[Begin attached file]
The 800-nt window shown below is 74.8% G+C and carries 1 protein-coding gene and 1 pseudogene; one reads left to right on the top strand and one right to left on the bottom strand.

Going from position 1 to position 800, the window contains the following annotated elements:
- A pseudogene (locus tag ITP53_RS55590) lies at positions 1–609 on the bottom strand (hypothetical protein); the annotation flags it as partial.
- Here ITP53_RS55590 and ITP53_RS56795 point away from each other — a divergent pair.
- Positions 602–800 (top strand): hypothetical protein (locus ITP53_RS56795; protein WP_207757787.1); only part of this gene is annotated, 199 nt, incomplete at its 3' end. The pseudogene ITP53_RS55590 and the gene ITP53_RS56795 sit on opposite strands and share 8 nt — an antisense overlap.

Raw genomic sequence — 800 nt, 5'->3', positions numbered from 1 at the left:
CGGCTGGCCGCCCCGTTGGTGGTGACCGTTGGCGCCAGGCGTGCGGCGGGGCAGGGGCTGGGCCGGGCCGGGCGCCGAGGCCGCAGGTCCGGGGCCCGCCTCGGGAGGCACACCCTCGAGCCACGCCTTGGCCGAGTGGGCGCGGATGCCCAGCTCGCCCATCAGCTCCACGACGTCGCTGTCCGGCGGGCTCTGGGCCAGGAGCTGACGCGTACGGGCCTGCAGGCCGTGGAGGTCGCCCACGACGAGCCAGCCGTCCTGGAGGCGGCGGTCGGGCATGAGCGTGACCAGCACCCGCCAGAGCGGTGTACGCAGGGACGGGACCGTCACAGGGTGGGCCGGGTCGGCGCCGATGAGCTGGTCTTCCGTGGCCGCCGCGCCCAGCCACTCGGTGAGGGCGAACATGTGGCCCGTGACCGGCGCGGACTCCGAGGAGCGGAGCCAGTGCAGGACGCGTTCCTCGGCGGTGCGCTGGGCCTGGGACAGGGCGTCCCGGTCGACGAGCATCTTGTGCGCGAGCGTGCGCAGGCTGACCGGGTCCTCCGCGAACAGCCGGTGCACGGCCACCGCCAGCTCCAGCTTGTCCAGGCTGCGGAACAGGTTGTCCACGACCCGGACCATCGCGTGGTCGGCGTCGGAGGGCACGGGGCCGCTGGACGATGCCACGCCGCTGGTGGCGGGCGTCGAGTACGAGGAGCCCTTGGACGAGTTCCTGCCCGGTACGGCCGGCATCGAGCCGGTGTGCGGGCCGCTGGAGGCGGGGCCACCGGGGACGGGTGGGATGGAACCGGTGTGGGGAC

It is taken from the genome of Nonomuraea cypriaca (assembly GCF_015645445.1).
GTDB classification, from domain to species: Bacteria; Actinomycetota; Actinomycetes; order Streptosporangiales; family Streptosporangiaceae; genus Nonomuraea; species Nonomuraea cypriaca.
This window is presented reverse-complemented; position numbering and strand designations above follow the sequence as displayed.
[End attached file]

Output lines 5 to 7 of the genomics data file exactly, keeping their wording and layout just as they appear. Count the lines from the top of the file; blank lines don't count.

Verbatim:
- Positions 602–800 (top strand): hypothetical protein (locus ITP53_RS56795; protein WP_207757787.1); only part of this gene is annotated, 199 nt, incomplete at its 3' end. The pseudogene ITP53_RS55590 and the gene ITP53_RS56795 sit on opposite strands and share 8 nt — an antisense overlap.

Raw genomic sequence — 800 nt, 5'->3', positions numbered from 1 at the left:
CGGCTGGCCGCCCCGTTGGTGGTGACCGTTGGCGCCAGGCGTGCGGCGGGGCAGGGGCTGGGCCGGGCCGGGCGCCGAGGCCGCAGGTCCGGGGCCCGCCTCGGGAGGCACACCCTCGAGCCACGCCTTGGCCGAGTGGGCGCGGATGCCCAGCTCGCCCATCAGCTCCACGACGTCGCTGTCCGGCGGGCTCTGGGCCAGGAGCTGACGCGTACGGGCCTGCAGGCCGTGGAGGTCGCCCACGACGAGCCAGCCGTCCTGGAGGCGGCGGTCGGGCATGAGCGTGACCAGCACCCGCCAGAGCGGTGTACGCAGGGACGGGACCGTCACAGGGTGGGCCGGGTCGGCGCCGATGAGCTGGTCTTCCGTGGCCGCCGCGCCCAGCCACTCGGTGAGGGCGAACATGTGGCCCGTGACCGGCGCGGACTCCGAGGAGCGGAGCCAGTGCAGGACGCGTTCCTCGGCGGTGCGCTGGGCCTGGGACAGGGCGTCCCGGTCGACGAGCATCTTGTGCGCGAGCGTGCGCAGGCTGACCGGGTCCTCCGCGAACAGCCGGTGCACGGCCACCGCCAGCTCCAGCTTGTCCAGGCTGCGGAACAGGTTGTCCACGACCCGGACCATCGCGTGGTCGGCGTCGGAGGGCACGGGGCCGCTGGACGATGCCACGCCGCTGGTGGCGGGCGTCGAGTACGAGGAGCCCTTGGACGAGTTCCTGCCCGGTACGGCCGGCATCGAGCCGGTGTGCGGGCCGCTGGAGGCGGGGCCACCGGGGACGGGTGGGATGGAACCGGTGTGGGGAC